Scene: It is 9 degrees F, but a sunny day. A daughter pulls into the circle drive in front of a hospital entrance. There are two other cars in the drive. She angles her car between them to get close enough while allowing any other vehicles room to pass. She assists her 91-year-old mother into the vestibule, plops her into a wheelchair, locks the wheels, and exits. Just outside the revolving door, daughter realizes she is holding her mother’s purse. Zips around and hands it to her in her wheelchair, telling her to be patient and wait right there while she parks the car. An estimated 90 seconds have passed. She hops into the car and pulls away.
Scene: Car interior with the daughter pulling out of the circle drive to go park. (Me. I’m the daughter. The person taking care of her mom. Punching my ticket to Heaven.)
There is an open space at the far edge of the lot. I grab my purse, don earmuffs, and put a full-length down coat on to head back to the hospital building. I feel good. Even peppy. It’s not too windy, so the frigid cold doesn’t cut like it can in Illinois. All good so far.
Mom is waiting patiently in her wheelchair, which is always a relief. I never know if she’ll hold on to my directions long enough to follow them. I spin her around and head towards the door into the hospital.
“Here we go!”
Before I even get any momentum, a tall, bouffant-haired woman, with the face of a snarling gargoyle looks directly at me with dark angry eyes as she brushes past to leave the hospital.
“I called your plates into the police.”
“Okay” pops out of my mouth a little too fast.
The automated door opens so we roll forward. Mom didn’t hear her, and certainly has no idea our little “convo” just happened. That woman just pulled a drive-by shooting. I’m wounded, but not critically. Fully aware I didn’t do anything to deserve it, I am in shock. That was her go to? Her first response to my car supposedly inconveniencing her in the circle drive? Seriously? Other cars were in the way as well. People take turns. But I guess that minute-and-a-half is gone for her and she’ll never get it back.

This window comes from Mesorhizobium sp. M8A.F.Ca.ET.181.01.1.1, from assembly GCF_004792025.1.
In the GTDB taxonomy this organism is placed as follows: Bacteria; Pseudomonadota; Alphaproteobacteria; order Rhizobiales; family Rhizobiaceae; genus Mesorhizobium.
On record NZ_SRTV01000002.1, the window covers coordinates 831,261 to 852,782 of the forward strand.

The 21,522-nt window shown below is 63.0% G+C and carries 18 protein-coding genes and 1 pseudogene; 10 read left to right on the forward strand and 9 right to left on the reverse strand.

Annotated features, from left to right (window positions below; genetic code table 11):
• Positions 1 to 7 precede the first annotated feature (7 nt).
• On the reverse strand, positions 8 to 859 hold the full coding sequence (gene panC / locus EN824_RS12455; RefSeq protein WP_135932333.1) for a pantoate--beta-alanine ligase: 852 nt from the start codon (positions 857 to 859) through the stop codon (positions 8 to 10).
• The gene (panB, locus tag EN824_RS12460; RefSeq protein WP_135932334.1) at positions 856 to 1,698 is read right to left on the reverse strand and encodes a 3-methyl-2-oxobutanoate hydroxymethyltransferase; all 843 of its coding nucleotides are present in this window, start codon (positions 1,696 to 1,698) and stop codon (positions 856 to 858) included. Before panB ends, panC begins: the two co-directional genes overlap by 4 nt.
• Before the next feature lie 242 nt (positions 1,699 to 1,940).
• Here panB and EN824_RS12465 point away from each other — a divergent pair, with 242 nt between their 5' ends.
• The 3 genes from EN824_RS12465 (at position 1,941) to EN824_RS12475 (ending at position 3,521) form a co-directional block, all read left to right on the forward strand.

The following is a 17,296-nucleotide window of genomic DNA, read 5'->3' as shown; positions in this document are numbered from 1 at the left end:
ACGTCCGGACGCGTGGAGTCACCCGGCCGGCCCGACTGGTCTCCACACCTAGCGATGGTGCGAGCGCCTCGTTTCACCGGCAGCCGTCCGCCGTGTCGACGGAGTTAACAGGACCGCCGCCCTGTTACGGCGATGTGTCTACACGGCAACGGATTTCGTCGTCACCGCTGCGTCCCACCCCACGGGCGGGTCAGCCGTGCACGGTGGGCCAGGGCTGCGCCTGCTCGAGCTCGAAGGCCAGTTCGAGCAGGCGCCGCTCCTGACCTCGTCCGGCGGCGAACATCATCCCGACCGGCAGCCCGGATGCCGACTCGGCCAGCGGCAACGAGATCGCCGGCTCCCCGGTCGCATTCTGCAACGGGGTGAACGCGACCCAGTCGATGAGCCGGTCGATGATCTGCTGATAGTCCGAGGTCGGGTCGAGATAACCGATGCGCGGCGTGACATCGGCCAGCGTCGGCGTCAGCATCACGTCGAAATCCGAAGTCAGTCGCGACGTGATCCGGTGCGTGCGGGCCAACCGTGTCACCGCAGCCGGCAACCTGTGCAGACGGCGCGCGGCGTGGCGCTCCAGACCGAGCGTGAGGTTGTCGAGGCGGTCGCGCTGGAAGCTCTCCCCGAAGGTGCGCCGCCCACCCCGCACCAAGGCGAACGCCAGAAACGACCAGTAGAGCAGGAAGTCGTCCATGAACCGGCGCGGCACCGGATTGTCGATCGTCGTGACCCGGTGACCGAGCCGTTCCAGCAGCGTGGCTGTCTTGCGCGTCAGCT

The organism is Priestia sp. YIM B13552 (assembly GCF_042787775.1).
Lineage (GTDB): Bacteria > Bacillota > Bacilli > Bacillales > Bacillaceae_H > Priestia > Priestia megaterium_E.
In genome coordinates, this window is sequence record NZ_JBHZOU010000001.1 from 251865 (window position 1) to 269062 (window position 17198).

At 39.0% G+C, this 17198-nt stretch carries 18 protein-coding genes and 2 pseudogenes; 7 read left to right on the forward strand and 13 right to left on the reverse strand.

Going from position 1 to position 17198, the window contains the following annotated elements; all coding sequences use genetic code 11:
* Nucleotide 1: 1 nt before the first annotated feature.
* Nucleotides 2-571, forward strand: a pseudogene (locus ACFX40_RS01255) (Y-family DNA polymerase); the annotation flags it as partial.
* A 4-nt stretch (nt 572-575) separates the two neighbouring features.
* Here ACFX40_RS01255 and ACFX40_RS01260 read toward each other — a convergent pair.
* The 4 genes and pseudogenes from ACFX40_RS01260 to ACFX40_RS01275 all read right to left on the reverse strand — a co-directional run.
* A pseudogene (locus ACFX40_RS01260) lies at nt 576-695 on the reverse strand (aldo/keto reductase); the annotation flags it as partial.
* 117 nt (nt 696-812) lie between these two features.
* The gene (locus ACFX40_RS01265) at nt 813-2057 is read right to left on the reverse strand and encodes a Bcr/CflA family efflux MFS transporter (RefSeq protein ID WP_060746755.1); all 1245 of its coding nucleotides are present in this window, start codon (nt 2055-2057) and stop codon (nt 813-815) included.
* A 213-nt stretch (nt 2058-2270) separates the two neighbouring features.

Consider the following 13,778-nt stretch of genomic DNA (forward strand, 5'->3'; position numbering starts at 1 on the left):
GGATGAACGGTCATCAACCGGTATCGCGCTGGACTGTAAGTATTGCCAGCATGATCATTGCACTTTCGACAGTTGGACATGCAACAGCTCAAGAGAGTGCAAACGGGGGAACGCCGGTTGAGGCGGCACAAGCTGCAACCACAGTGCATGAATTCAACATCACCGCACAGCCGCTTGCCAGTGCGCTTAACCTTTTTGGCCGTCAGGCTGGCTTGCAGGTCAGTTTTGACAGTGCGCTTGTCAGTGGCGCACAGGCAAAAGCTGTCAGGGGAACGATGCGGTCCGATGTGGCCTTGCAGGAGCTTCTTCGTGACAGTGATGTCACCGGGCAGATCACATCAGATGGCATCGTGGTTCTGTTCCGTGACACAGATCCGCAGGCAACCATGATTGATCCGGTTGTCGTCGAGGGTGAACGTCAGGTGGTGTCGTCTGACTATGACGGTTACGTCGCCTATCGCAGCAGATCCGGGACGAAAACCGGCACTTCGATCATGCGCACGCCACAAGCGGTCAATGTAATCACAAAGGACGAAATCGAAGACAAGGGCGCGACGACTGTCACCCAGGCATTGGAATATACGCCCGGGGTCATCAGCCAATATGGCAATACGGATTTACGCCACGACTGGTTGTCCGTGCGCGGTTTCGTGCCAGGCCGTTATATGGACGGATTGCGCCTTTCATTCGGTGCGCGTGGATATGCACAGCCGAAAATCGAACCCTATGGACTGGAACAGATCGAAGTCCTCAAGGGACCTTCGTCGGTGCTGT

The women at the desk in the cardiologist’s office are surprised when I tell them someone just called my plates in. I mouth “what the fuck,” and one laughs encouragingly. Like, who does that?
“Where were you?”
“Just in the circle drive. You know, assisting my elderly mother into the building.”
“Yeah, I would love to talk to a cop and explain it all.”
It’s funny how a little spark like that woman’s comment can ignite my day. I don’t feel bad about it, but it sticks with me because I am so amazed by it. I try, to a fault, to be considerate, and to be “good” like a “good girl” should. Sometimes I sneak a couple of extra items through the express line, but overall? I’m no Lizzie Borden. So her anger surprises and baffles me, but mostly it sticks in my craw, niggling away at my psyche. I did what I always do, made people laugh about it. Laughed myself. But it is still there, like a bed bug, biting without really feeling it, and leaving a little itchy mark.
In the end, I know she is a miserable person who is probably having a miserable day. And that is just sad, but I really resent her passing any of her pus my way. I hate scraping that shit off while trying to make sense of it. There is no sense to be made. I simply need to move on. But the stench of her venomous action lingers. The worst thing about something like this is it immediately makes me second-guess myself. I rerun my actions in my head, searching for the criminal action worthy of a call to the police.
Will my car be towed from the lot? Will I be issued a citation? Am I a bad person?
Obviously, no cop in their right mind is going to do a damn thing about some woman who took too long in a circle drive of a hospital. Because it is a ridiculous call. Nothing happens. No arrest. No ankle monitor. And yet I am grateful there are no warrants out for my arrest. That might have made me ugly grumpy too.